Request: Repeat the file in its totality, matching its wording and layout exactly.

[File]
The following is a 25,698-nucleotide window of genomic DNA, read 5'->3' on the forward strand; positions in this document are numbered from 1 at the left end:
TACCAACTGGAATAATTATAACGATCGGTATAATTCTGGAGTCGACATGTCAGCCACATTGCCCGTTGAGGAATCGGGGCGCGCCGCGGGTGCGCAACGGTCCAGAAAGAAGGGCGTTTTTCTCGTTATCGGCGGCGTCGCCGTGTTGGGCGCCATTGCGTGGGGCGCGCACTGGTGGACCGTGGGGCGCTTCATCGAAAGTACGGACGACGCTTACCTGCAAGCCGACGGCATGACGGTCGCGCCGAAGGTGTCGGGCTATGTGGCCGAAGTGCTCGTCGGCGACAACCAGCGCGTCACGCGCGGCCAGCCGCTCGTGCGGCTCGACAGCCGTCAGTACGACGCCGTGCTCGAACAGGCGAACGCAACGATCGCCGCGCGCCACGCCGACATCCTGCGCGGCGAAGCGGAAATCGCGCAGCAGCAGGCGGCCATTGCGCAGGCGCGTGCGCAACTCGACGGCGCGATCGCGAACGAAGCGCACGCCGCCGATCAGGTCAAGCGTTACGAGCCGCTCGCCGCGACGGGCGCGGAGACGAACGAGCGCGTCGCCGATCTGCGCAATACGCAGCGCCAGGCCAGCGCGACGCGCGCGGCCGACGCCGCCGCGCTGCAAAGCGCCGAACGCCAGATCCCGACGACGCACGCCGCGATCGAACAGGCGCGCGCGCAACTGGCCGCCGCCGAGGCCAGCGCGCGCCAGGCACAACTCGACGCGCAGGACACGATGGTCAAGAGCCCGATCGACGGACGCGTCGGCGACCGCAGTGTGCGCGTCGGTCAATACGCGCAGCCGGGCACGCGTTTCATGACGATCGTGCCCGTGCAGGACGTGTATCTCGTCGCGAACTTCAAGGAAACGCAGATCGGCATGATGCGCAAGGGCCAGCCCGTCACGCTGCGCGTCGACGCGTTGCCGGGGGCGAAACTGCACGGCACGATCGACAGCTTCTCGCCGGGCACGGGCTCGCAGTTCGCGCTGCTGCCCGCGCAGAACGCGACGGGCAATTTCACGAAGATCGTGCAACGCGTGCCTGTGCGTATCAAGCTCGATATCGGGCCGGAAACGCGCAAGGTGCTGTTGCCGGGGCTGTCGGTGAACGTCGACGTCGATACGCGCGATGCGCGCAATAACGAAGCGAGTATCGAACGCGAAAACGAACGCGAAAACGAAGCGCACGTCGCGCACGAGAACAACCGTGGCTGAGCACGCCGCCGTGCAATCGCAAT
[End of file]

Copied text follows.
The following is a 25,698-nucleotide window of genomic DNA, read 5'->3' on the forward strand; positions in this document are numbered from 1 at the left end:
TACCAACTGGAATAATTATAACGATCGGTATAATTCTGGAGTCGACATGTCAGCCACATTGCCCGTTGAGGAATCGGGGCGCGCCGCGGGTGCGCAACGGTCCAGAAAGAAGGGCGTTTTTCTCGTTATCGGCGGCGTCGCCGTGTTGGGCGCCATTGCGTGGGGCGCGCACTGGTGGACCGTGGGGCGCTTCATCGAAAGTACGGACGACGCTTACCTGCAAGCCGACGGCATGACGGTCGCGCCGAAGGTGTCGGGCTATGTGGCCGAAGTGCTCGTCGGCGACAACCAGCGCGTCACGCGCGGCCAGCCGCTCGTGCGGCTCGACAGCCGTCAGTACGACGCCGTGCTCGAACAGGCGAACGCAACGATCGCCGCGCGCCACGCCGACATCCTGCGCGGCGAAGCGGAAATCGCGCAGCAGCAGGCGGCCATTGCGCAGGCGCGTGCGCAACTCGACGGCGCGATCGCGAACGAAGCGCACGCCGCCGATCAGGTCAAGCGTTACGAGCCGCTCGCCGCGACGGGCGCGGAGACGAACGAGCGCGTCGCCGATCTGCGCAATACGCAGCGCCAGGCCAGCGCGACGCGCGCGGCCGACGCCGCCGCGCTGCAAAGCGCCGAACGCCAGATCCCGACGACGCACGCCGCGATCGAACAGGCGCGCGCGCAACTGGCCGCCGCCGAGGCCAGCGCGCGCCAGGCACAACTCGACGCGCAGGACACGATGGTCAAGAGCCCGATCGACGGACGCGTCGGCGACCGCAGTGTGCGCGTCGGTCAATACGCGCAGCCGGGCACGCGTTTCATGACGATCGTGCCCGTGCAGGACGTGTATCTCGTCGCGAACTTCAAGGAAACGCAGATCGGCATGATGCGCAAGGGCCAGCCCGTCACGCTGCGCGTCGACGCGTTGCCGGGGGCGAAACTGCACGGCACGATCGACAGCTTCTCGCCGGGCACGGGCTCGCAGTTCGCGCTGCTGCCCGCGCAGAACGCGACGGGCAATTTCACGAAGATCGTGCAACGCGTGCCTGTGCGTATCAAGCTCGATATCGGGCCGGAAACGCGCAAGGTGCTGTTGCCGGGGCTGTCGGTGAACGTCGACGTCGATACGCGCGATGCGCGCAATAACGAAGCGAGTATCGAACGCGAAAACGAACGCGAAAACGAAGCGCACGTCGCGCACGAGAACAACCGTGGCTGAGCACGCCGCCGTGCAATCGCAAT